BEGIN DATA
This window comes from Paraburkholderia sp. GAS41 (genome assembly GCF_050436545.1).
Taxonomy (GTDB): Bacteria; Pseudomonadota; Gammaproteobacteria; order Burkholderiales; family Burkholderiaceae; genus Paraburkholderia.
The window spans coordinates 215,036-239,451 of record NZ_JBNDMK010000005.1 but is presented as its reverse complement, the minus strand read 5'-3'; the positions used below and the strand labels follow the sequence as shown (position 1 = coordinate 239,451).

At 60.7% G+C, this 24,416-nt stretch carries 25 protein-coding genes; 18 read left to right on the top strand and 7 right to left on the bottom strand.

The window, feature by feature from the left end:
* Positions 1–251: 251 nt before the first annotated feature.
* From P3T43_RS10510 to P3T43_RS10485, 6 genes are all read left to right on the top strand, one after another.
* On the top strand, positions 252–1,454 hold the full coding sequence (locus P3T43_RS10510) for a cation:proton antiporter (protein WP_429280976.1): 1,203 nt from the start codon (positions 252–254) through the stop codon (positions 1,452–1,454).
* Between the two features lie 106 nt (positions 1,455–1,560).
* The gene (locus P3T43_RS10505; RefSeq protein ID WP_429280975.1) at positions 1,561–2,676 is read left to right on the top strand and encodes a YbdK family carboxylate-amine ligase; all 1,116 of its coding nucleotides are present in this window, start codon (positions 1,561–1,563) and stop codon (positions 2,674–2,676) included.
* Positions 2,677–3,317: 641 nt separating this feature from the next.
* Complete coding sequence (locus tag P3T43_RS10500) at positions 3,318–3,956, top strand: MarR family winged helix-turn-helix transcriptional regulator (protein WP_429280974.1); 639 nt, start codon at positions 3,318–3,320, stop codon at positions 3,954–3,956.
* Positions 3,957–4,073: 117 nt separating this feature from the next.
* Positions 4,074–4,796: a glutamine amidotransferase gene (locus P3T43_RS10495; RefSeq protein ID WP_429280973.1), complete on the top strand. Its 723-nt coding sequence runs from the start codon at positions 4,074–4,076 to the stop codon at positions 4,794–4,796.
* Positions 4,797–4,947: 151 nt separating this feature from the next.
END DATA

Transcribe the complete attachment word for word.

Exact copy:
This window comes from Paraburkholderia sp. GAS41 (genome assembly GCF_050436545.1).
Taxonomy (GTDB): Bacteria; Pseudomonadota; Gammaproteobacteria; order Burkholderiales; family Burkholderiaceae; genus Paraburkholderia.
The window spans coordinates 215,036-239,451 of record NZ_JBNDMK010000005.1 but is presented as its reverse complement, the minus strand read 5'-3'; the positions used below and the strand labels follow the sequence as shown (position 1 = coordinate 239,451).

At 60.7% G+C, this 24,416-nt stretch carries 25 protein-coding genes; 18 read left to right on the top strand and 7 right to left on the bottom strand.

The window, feature by feature from the left end:
* Positions 1–251: 251 nt before the first annotated feature.
* From P3T43_RS10510 to P3T43_RS10485, 6 genes are all read left to right on the top strand, one after another.
* On the top strand, positions 252–1,454 hold the full coding sequence (locus P3T43_RS10510) for a cation:proton antiporter (protein WP_429280976.1): 1,203 nt from the start codon (positions 252–254) through the stop codon (positions 1,452–1,454).
* Between the two features lie 106 nt (positions 1,455–1,560).
* The gene (locus P3T43_RS10505; RefSeq protein ID WP_429280975.1) at positions 1,561–2,676 is read left to right on the top strand and encodes a YbdK family carboxylate-amine ligase; all 1,116 of its coding nucleotides are present in this window, start codon (positions 1,561–1,563) and stop codon (positions 2,674–2,676) included.
* Positions 2,677–3,317: 641 nt separating this feature from the next.
* Complete coding sequence (locus tag P3T43_RS10500) at positions 3,318–3,956, top strand: MarR family winged helix-turn-helix transcriptional regulator (protein WP_429280974.1); 639 nt, start codon at positions 3,318–3,320, stop codon at positions 3,954–3,956.
* Positions 3,957–4,073: 117 nt separating this feature from the next.
* Positions 4,074–4,796: a glutamine amidotransferase gene (locus P3T43_RS10495; RefSeq protein ID WP_429280973.1), complete on the top strand. Its 723-nt coding sequence runs from the start codon at positions 4,074–4,076 to the stop codon at positions 4,794–4,796.
* Positions 4,797–4,947: 151 nt separating this feature from the next.